Happy gem and fountainGemini is one-and-a-half and appears to be a pitbull crossed with a greyhound. She is tall and lanky with a silvery blue coat with tan undertones. She has beautiful gold eyes. She will need someone who will support her confidence as she learns and grows. She is good with other dogs, though would need a slow introduction. Her interest at this point seems more in people. She has a moderate energy level, so she would love someone who would take her out places and for walks and hikes but is also willing to snuggle. Beware if you meet her—be prepared to fall for this sweet girl.

Please share so we can find her a forever home.


Gem puppaccino collageGem Stock Shop 10


Living from my Heart

This was my message one morning in my Notes from the Universe (

When a thing hurts your eyes, Samantha, stop looking at it.

When it hurts your ears, Samantha, stop listening to it.

And when it hurts your heart, Samantha, stop justifying it.

I love you so much,
The Universe

Somehow, these notes often seem to run along with my life, telling me just what I need at the time.

The Universe is watching.

But the message that I need isn’t always what I want which is when things really get fun. I’m learning to pay attention. So many times I have a feeling in my gut but I haven’t listened. Especially when it wasn’t what I wanted to know.

And now, my intuition often hits my mailbox. I open this email and then get a punch to the gut that somehow just seems to ring true. I can’t explain the feeling, but my stomach knows and then my heart engages, as if forced to see something it doesn’t want to.

Living my life by an email? No, it’s not that simple. I find that the messages come in multiple ways—my intuition chimes, I see and hear but don’t want to believe. Then the email hits as a final statement that I simply can’t ignore.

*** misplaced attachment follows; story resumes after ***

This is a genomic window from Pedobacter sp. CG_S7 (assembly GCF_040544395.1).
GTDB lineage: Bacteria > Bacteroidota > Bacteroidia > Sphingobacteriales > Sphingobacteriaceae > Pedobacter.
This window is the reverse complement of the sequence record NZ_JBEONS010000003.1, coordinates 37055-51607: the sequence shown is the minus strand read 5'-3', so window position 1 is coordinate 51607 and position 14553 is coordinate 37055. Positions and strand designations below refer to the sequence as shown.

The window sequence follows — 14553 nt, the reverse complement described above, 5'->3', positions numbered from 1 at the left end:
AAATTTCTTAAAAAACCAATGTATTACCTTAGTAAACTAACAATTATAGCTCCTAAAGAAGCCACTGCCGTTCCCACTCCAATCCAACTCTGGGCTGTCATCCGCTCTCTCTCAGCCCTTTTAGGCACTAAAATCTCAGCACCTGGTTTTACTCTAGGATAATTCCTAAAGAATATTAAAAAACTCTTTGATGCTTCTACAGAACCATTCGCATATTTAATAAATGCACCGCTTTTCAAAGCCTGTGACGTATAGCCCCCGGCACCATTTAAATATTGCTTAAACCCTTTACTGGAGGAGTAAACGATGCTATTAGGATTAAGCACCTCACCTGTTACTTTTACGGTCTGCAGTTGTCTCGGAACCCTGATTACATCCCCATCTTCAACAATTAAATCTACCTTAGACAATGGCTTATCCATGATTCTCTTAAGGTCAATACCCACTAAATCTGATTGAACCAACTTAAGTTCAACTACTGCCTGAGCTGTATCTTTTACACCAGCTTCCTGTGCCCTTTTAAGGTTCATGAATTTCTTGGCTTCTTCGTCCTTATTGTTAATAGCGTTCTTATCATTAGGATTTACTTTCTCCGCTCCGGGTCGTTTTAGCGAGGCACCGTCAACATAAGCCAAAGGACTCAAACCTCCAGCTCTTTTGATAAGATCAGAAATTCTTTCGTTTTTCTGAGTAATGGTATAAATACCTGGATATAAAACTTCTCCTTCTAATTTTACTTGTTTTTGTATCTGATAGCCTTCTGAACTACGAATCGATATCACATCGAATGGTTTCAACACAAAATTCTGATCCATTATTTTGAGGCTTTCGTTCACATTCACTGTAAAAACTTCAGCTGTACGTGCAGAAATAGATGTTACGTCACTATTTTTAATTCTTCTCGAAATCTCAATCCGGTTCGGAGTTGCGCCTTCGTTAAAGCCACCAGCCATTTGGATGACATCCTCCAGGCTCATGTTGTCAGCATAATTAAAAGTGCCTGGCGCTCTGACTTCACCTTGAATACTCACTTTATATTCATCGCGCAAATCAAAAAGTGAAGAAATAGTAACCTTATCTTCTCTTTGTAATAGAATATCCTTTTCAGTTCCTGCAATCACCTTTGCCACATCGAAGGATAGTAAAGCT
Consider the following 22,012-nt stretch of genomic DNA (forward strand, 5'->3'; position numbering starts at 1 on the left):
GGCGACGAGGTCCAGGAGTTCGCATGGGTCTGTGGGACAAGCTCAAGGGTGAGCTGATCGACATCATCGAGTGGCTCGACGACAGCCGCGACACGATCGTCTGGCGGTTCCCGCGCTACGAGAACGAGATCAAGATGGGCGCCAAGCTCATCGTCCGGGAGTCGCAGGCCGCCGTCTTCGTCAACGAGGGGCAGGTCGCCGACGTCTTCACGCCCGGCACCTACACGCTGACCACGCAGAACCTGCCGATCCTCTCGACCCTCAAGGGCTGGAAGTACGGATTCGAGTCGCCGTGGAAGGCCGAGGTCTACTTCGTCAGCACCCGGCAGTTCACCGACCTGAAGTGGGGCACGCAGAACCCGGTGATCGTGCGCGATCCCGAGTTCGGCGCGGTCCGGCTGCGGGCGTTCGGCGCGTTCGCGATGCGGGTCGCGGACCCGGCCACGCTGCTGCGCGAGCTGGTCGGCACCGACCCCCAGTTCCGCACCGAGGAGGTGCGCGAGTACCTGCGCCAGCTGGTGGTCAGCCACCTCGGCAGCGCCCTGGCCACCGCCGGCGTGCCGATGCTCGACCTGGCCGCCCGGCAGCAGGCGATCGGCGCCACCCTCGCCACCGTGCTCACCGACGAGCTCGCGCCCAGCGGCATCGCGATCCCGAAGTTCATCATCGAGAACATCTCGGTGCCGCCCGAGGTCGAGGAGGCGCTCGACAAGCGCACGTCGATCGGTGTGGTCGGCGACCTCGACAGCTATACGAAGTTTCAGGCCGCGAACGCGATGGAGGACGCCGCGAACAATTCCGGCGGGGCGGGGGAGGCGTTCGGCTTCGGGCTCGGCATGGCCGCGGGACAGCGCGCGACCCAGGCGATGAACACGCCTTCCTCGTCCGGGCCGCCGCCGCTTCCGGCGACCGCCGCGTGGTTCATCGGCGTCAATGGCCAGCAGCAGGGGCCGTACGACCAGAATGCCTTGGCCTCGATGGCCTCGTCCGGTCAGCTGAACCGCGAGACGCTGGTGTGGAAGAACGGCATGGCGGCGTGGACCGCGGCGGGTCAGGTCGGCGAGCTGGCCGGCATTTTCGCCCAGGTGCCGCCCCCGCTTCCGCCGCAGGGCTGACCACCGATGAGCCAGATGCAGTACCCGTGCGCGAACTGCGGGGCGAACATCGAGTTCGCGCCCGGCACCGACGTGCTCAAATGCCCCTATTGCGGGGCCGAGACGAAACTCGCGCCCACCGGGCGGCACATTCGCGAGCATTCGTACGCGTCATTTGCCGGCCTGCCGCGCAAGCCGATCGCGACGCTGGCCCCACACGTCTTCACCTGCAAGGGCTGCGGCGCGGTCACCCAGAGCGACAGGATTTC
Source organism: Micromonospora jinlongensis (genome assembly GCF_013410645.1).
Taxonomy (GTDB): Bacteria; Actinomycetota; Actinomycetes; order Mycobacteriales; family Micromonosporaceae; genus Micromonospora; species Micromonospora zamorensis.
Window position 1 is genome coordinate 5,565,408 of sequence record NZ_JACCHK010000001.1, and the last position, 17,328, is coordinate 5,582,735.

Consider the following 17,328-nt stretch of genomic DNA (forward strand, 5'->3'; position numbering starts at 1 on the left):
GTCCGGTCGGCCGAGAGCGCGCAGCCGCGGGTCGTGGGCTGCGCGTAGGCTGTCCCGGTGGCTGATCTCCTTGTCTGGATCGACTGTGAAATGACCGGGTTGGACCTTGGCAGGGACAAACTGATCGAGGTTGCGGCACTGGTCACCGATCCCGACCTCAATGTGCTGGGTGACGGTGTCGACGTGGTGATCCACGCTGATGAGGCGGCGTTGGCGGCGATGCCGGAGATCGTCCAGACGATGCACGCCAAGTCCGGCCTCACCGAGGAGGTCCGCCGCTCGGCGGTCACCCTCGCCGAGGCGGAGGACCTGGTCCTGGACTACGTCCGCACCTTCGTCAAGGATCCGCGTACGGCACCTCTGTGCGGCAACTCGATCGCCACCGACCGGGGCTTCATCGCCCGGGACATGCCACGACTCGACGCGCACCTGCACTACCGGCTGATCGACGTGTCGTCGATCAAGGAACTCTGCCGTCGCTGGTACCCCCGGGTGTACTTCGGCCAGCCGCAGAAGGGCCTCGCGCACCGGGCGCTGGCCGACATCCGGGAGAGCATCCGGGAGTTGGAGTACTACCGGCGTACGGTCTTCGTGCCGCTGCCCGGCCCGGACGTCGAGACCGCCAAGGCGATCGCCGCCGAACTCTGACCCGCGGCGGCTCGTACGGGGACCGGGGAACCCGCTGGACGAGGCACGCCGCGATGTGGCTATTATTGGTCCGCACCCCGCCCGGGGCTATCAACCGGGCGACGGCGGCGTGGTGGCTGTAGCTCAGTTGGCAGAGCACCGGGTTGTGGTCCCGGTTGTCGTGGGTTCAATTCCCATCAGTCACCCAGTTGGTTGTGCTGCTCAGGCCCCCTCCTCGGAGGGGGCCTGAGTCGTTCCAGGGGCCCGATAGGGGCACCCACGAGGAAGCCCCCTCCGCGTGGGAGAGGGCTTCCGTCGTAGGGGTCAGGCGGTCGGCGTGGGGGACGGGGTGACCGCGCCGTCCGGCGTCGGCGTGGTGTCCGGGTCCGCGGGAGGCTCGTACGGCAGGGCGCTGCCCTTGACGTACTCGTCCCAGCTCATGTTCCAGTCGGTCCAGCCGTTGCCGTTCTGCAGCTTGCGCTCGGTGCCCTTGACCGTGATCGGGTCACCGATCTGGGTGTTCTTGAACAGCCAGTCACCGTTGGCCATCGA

The day before I got that message, I got this:

The pieces fall into place.

2014 was my year of exploration. I really dug deep to get to know me, to work on my relationships and to better understand what I need and want in my life. I made some positive changes. I loved, I lost, I got hurt, I moved on. I spent my time and energy focusing on me and on the places where I find joy. I said goodbye to things that don’t bring me joy, mourned and moved on.

I released that which did not serve me.

I am learning to no longer carry other people’s baggage, as well as to release my own. I am not defined by who I was but by who I am. And that person is evolving. It’s scary and feels powerful all at the same time. I can bring into my life what I want and I can release what I don’t want.


I’m also learning to do it sooner because it’s often not about me. My holding on doesn’t help anyone, certainly not me. It’s ok to let go, without anger, without hate. Leaving doesn’t have to be a negative and it may just be for now. Or it may be forever, and that’s ok too. Not all friends are meant for a lifetime.

I have always hated the word “goodbye.” Maybe it actually means “goodbye for now, until I can say hello again.” Ever the optimist.

Living from my heart isn’t always easier than living out of my head, but I will take those wonderful moments that make my heart sing any day. Even with the tears, because I am worthy of happy.

My Truths

It wasn’t until my thirties that I realized by always being in “protection mode” I was missing out on my life. It’s hard to feel, and to really be present, when you’re busy trying to protect yourself from getting hurt.

I learned that I had to consciously decide I was going to open my heart. It was scary, so I would dip a toe and watch the ripples in the water before retreating back into my shell. I even went so far to pick people that I couldn’t trust or that weren’t right for me to validate that I shouldn’t be out there learning to trust people. Thankfully, I realized it’s important and kept trying.

In my late thirties I realized that living life as I was wasn’t enough. I was enjoying myself, but I wasn’t happy. I wanted leap-in-the-air-giggling kind of happy, and I was going through the motions of a life. That’s when I decided to really change and to become more open.